HistoryEditHasbro was originally founded in 1923 as "Hassenfeld Brothers" by brothers Henry and Helal Hassenfeld from Rhode Island. The company originally sold textile remnants, but soon moved into manufacturing pencil boxes and school supplies.
In 1952, Hasbro first rose to fame with a little toy called Mr. Potato Head. You might have heard of it. The company went so far as to purchase advertising time for the toy on a newfangled invention called television. You might have heard of that, too.
In 1964, Hasbro had an even greater success with the original G.I. Joe toy designed by Don Levine, which caused Hassenfeld Bros. to grow to be one of the largest toy companies in the USA. In 1968, the company would change its name to "Hasbro Industries, Inc."
Through a series of importing licenses and spin-offs, G.I. Joe would ultimately lead to the Microman and Diaclone toylines by Japanese toymaker Takara, which in turn would lead to Hasbro's release of the original Transformers toyline in 1984.
In 1984, Hasbro would also buy out a competing toy company named Milton Bradley (MB), which whould result in the merged company briefly assuming the name "Hasbro Bradley, Inc." After the merger was completed, the company changed its name into simply "Hasbro, Inc." Milton Bradley's European facilities would also be used to manufacture the initial wave of Transformers toys to be released in Europe before the merger was completed. (See also: The Transformers (toyline)/Europe.)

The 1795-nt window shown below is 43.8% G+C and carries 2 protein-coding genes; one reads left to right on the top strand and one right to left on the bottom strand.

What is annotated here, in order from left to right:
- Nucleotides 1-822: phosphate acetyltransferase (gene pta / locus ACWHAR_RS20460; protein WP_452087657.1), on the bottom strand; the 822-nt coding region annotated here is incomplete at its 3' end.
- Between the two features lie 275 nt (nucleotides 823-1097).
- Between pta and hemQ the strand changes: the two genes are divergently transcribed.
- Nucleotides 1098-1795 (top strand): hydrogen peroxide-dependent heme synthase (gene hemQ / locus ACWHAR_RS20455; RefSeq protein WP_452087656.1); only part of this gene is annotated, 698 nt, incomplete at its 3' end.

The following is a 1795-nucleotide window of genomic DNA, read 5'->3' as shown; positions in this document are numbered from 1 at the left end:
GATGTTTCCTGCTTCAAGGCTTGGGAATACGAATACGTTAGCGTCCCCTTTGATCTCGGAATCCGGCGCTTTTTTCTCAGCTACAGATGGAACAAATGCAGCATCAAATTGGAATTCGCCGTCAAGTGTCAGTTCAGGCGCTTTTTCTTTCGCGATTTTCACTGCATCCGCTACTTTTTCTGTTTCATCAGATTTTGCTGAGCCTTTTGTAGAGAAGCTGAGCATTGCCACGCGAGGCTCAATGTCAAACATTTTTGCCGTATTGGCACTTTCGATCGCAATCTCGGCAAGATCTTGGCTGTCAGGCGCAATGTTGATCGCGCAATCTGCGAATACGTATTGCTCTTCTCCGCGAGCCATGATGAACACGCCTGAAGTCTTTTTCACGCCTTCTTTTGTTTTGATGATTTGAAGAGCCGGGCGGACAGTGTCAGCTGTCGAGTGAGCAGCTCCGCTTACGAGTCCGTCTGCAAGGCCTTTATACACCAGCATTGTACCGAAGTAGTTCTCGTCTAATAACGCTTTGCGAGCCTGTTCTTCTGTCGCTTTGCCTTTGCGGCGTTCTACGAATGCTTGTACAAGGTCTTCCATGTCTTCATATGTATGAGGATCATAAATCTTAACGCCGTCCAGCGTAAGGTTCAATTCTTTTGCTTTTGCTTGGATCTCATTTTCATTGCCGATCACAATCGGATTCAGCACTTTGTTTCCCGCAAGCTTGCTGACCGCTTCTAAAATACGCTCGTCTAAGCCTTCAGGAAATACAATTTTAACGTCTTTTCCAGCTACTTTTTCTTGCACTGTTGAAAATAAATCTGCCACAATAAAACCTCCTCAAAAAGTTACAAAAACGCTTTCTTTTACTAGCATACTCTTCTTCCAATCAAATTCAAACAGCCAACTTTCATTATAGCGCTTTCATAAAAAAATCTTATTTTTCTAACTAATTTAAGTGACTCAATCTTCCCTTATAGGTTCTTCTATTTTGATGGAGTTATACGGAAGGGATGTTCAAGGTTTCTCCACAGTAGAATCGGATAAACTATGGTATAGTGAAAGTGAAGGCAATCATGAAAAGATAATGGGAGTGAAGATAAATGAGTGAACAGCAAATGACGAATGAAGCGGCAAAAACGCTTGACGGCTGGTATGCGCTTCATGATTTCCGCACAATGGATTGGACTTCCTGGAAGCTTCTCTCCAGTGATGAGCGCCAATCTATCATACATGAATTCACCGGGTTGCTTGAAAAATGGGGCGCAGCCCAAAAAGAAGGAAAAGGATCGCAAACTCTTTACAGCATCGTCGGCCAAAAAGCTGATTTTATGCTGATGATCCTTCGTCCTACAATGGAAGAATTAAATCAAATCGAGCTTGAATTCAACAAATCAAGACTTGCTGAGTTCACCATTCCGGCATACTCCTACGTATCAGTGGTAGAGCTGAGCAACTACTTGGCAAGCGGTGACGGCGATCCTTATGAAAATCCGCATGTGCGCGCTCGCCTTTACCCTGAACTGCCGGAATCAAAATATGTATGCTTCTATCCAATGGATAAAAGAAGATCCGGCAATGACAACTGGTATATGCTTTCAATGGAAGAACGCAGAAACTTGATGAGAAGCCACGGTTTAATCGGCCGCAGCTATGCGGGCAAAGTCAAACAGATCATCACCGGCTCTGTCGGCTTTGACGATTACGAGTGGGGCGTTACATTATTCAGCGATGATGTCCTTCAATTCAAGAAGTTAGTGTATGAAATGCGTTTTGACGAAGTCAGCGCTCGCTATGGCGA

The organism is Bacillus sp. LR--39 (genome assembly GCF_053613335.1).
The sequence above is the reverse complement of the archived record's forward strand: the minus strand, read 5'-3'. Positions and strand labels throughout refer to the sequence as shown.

In 1995, Hasbro transferred control of the Transformers franchise to its Kenner subsidiary, then phased out the Kenner brand in 2000.
- Samantha Lomow, Vice President of Marketing and Design
- Joe Kyde, Designer (Boy's Toys, Exclusive Division)
- Greg Lombardo, Sr.Director of Marketing
- Aaron Archer, Sr. Design Director
- Eric Siebenaler, Lead Designer
- Jared Wade, Design Director
- William Rawley, Sr. Designer
- Vickie Stratford, Sr. Design Project Manager
Relationship with fandomEdit
Fandom's relationship with Hasbro is as paradoxical and confusing as our relationships with our parents. They are an incredible source of joy and happiness, as well as the focal point of rage and blame for pretty much everyone in the Transformers community. To much of the fandom, Hasbro's actual involvement in the Transformers franchise is rarely acknowledged when not negative. Many view their activities to subsist entirely of:
- Slapping fans in the face.
- Getting things all wrong.
- Screwing up Takara's toys.
- Being Lazy.
- Trying to make money.
- Ruining everything forever.
When they found the time to create and maintain a successful, celebrated franchise that was the basis of nearly 25 years of obsession and happiness for the exact same fans is unknown.
Questionable brand decisionsEdit
- Hasbro now recognizes that abruptly and graphically killing off nearly all of the 1984-85 cast in the animated movie was a mistake that hurt the brand. They've learned their lesson, and now mostly kill relative nobodies. 
- Hasbro was eager to make the move to multilingual packaging, and its representatives were always prepared with responses to fan complaints about how ugly and uninformative it was. Then those representatives themselves noticed how ugly it was, so the packaging returned to normal.
- At times, Hasbro has been willing to allow the broadcast of clearly incomplete or poorly-constructed advertising media.
- The Decepticon Flamewar collects Hasbro memorabilia.
- Hasbro isn't all about selling toys and making money. According to Transformers live-action movie writer Roberto Orci, some at Hasbro argued against updating some returning characters in Revenge of the Fallen (franchise), so that parents would not have to buy the same toy twice for their children just because of a minor change or modification to the characters' designs.